Tuesday, April 11, 2023
The Federal Reserve (Fed) has raised short-term interest rates at the most aggressive pace since the 1980s in an effort to bring down the highest inflationary pressures in more than 40 years. Certainly, the main motivation behind these aggressive rate hikes is to realign the supply/demand imbalances that create inflationary pressures. But, the Fed is also trying to ensure that inflation expectations don’t become problematic as well. Inflation expectations are simply the rate at which consumers and/or businesses expect prices to rise in the future. They matter because actual inflation depends, in part, on what consumers expect it to be. If consumers expect prices to continue to move higher, then they will likely change behaviors and inflation then becomes a self-fulfilling problem. There are three primary ways to track inflation expectations: surveys of consumers and businesses, economists’ forecasts, and market-implied inflation-related instruments.
And as seen below, market-implied inflation expectations, or what the bond market thinks inflation will average over time, have remained, more or less, in a normal range for the last six months and are seemingly well anchored. After spiking earlier last year, market-implied inflation expectations have fallen back to levels seen earlier in the last decade. Moreover, markets expect inflation to average 2.2% over the five year period, beginning five years from now (2028-2032), which is the Fed’s preferred way to measure long-term market-implied inflation expectations. So despite surprise production cuts from OPEC+ and bank stresses that many thought would prompt the Fed to abandon its inflation fight, markets continue to think the Fed will get inflation back to its 2% target.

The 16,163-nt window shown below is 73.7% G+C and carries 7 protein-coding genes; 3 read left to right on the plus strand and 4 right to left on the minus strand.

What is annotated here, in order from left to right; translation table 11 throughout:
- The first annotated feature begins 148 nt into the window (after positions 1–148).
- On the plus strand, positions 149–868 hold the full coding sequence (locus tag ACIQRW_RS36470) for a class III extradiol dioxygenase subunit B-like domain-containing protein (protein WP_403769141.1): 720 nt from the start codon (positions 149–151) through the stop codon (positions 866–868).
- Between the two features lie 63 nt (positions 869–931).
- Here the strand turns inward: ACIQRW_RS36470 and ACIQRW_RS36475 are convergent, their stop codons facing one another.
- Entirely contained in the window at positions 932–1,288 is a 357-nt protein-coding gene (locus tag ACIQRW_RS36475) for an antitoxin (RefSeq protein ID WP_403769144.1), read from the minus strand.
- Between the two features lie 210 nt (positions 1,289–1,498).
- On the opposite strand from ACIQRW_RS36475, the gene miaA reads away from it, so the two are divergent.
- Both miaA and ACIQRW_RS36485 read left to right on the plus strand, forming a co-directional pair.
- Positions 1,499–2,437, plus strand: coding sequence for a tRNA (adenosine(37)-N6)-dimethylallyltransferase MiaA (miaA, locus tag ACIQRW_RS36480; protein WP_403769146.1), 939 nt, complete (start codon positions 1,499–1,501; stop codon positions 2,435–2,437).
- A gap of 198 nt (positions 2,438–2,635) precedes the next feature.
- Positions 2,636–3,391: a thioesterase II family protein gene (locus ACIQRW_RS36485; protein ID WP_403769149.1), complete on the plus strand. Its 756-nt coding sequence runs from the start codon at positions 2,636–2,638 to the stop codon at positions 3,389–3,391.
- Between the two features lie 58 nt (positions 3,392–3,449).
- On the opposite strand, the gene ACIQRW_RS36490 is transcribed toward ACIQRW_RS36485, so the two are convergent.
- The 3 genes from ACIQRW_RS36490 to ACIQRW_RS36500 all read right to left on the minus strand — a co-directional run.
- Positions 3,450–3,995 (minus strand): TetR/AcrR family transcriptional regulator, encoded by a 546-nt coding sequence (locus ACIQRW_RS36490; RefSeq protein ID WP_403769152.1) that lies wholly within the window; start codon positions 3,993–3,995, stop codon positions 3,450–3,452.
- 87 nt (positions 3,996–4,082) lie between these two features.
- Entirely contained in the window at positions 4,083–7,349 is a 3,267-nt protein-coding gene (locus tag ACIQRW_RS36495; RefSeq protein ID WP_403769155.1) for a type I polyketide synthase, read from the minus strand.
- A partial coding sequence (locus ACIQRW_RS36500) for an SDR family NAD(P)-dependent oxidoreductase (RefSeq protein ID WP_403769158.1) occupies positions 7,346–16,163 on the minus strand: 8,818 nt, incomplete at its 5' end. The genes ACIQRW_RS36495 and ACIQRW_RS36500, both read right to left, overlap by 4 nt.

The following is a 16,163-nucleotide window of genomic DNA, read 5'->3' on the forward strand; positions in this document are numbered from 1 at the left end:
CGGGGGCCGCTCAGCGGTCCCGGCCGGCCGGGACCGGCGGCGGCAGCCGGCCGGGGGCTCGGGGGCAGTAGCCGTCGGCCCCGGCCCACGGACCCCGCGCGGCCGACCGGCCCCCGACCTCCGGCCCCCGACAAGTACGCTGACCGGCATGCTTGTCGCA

And while we get additional CPI data on Wednesday that will likely show positive (albeit slow) progress, the bond market continues to believe the Fed will win its fight against inflation… one way or another. Markets are generally expecting one more rate hike in May but then rate cuts later this year. Expected rate cuts, still calm credit markets, and market-implied expectations drifting to 2% all suggest the Fed can win the fight. Can markets be wrong? Of course. And if investors think markets are too sanguine on the inflation fight, we would suggest a small allocation to TIPS strategies as a hedge.
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